Three miles to the east of Bagamoyo, on the coastline of the Indian Ocean, lies Kaole, a small town and archaeological site in Tanzania. The Kaole Ruins include the remains of a 13th century mosque, which is one of the oldest in the whole of East Africa. It was built during the time of the Sultan of Kilwa who also held power over coastal trade, and long before Bagamoyo had earned any authority. Not very far there is a second mosque, which dates back to the 15th century and around 22 graves, a significant number of which date from the same period.
The ruins are what is left of what once used to be a Muslim Shirazi settlement. As a fragmentary reminiscence of the tumultuous past of the city, among the graves and breaking with the ‘design’ of the Kaole Ruins, there are several Shirazi pillar-style tombs, which somewhat resemble the ones at Tongoni, as well as a small museum that houses a tiny collection of Chinese pottery fragments and other remnants. These artefacts reflect the ancient commercial past of the settlement, reminding of the trade relationships between the Swahili/Shirazi civilization and the Far East.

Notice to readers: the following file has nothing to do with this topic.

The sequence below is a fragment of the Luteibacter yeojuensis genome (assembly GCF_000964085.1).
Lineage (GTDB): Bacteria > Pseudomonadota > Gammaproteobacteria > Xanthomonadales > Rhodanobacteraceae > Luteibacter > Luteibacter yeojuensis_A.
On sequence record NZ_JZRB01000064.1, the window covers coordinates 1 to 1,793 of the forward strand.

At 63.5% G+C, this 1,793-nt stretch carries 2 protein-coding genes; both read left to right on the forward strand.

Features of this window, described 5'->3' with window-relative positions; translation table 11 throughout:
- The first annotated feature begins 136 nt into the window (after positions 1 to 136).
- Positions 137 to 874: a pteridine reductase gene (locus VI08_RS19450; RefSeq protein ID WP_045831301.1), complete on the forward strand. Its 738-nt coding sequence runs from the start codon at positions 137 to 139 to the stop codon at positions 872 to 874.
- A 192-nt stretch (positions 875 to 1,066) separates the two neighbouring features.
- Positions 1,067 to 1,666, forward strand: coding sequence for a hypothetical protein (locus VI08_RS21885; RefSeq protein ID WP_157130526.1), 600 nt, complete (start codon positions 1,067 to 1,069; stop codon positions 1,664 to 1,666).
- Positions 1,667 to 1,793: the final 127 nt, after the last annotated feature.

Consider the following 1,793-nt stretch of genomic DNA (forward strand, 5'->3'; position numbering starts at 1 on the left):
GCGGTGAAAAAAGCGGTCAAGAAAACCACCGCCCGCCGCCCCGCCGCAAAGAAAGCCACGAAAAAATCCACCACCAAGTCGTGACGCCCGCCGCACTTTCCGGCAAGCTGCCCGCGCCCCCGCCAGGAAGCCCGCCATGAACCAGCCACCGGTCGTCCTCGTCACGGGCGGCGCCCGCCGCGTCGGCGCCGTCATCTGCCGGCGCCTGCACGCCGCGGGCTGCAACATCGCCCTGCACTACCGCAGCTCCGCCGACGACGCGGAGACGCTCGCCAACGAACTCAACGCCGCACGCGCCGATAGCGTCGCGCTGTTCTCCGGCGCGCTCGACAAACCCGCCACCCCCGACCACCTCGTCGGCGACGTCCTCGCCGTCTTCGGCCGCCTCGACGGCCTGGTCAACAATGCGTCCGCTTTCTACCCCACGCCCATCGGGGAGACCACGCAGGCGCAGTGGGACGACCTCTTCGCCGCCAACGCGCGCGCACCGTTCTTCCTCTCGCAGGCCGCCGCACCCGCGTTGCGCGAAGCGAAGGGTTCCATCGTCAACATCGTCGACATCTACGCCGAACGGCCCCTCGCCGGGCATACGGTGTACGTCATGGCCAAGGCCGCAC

Apart from its rich historical past, the site provides a perfect spot for recreation, situated amidst amazing beach resorts and hotels overlooking the Indian Ocean.
East of the ruins, across a dense cluster of mangroves, is the old harbour, which was jammed with people and tradesmen during the golden age of the city. Now it is no longer in use.
If you’re more of a walker than a driver and want to get the feel of your journey on foot, the easiest way to get to the Kaole Ruins is by heading off south for about 5km along the road that runs from Bagamoyo town along the coast to the sign-posted Kaole turn-off at the southern end of Kaole village.
Otherwise, you can take a bajaji or tuk-tuk from the town, which will cost you about Tsh5000 or double of this by taxi.